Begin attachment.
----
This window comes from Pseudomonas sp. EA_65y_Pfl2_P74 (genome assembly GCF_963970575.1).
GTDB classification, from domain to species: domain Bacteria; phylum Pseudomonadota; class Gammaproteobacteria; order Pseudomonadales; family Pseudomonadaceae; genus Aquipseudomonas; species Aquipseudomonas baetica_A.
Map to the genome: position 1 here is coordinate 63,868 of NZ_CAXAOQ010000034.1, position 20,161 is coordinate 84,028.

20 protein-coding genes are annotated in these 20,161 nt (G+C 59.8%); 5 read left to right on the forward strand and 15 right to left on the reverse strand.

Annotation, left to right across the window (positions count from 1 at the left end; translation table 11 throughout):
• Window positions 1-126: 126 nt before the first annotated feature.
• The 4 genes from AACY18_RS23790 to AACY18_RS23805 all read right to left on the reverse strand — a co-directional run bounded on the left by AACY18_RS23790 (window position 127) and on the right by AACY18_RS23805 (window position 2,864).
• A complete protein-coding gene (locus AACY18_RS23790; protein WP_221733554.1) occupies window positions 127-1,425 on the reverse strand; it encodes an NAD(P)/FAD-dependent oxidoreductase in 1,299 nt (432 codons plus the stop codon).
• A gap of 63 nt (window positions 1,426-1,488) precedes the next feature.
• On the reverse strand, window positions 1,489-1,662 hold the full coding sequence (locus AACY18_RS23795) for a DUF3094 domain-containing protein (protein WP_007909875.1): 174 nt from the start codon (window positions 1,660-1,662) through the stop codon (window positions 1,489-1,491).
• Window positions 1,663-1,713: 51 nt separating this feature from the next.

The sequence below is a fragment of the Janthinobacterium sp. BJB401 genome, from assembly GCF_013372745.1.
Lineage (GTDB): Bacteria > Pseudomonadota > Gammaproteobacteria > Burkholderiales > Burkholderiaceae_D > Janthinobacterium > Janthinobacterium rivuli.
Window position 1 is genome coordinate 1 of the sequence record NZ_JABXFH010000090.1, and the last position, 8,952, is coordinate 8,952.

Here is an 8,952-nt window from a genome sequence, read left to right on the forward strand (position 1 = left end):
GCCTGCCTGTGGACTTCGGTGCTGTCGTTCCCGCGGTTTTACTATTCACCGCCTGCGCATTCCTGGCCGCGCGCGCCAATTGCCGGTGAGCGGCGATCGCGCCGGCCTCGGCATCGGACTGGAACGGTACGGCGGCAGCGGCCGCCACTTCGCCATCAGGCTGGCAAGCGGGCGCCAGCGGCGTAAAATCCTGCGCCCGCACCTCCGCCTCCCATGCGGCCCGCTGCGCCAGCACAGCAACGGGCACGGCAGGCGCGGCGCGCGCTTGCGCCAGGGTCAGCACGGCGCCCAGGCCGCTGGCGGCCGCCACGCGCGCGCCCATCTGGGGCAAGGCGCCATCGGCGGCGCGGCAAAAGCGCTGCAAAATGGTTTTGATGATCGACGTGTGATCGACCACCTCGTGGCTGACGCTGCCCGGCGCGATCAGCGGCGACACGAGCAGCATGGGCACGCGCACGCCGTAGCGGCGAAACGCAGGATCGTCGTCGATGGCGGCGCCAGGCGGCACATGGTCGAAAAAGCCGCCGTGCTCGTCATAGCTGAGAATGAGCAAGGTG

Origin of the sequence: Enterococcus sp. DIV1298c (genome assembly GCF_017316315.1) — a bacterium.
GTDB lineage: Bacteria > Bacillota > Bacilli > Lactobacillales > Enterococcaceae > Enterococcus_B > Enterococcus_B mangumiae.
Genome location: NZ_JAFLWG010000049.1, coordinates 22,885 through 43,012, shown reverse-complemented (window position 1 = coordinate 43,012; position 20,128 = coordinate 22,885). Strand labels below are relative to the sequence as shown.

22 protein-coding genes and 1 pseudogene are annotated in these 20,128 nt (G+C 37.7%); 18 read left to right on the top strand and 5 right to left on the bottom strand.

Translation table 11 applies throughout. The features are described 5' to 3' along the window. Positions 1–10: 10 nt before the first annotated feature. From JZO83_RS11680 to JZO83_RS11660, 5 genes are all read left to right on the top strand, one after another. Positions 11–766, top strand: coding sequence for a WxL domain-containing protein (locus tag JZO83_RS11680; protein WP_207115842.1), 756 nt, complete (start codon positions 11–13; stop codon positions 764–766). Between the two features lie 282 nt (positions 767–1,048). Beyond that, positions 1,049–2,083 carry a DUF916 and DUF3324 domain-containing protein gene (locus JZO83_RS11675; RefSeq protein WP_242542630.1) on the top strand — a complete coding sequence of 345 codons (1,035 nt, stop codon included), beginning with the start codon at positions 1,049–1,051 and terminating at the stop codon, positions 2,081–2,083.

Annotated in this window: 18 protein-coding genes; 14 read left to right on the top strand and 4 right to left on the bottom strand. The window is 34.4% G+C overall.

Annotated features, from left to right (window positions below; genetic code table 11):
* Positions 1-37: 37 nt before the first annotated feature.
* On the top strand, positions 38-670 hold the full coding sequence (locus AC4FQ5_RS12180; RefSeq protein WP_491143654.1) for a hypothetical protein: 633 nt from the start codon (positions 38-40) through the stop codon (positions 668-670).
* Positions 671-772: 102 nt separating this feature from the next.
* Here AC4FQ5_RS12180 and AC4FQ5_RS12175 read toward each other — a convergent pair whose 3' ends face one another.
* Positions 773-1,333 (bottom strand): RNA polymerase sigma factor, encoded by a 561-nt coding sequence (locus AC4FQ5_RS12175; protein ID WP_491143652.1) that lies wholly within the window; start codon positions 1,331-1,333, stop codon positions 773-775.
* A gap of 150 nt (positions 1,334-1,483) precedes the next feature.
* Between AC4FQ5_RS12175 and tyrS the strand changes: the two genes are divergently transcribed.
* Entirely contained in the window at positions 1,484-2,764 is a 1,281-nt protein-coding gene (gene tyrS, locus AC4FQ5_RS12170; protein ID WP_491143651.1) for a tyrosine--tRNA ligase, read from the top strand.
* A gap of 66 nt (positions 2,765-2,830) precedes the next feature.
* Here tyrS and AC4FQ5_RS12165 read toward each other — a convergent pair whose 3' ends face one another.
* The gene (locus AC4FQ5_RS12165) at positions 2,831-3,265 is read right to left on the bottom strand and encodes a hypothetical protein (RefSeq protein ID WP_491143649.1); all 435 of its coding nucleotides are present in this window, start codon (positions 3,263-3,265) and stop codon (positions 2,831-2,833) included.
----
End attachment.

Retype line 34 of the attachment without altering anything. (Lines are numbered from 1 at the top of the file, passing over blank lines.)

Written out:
* The gene (locus AC4FQ5_RS12165) at positions 2,831-3,265 is read right to left on the bottom strand and encodes a hypothetical protein (RefSeq protein ID WP_491143649.1); all 435 of its coding nucleotides are present in this window, start codon (positions 3,263-3,265) and stop codon (positions 2,831-2,833) included.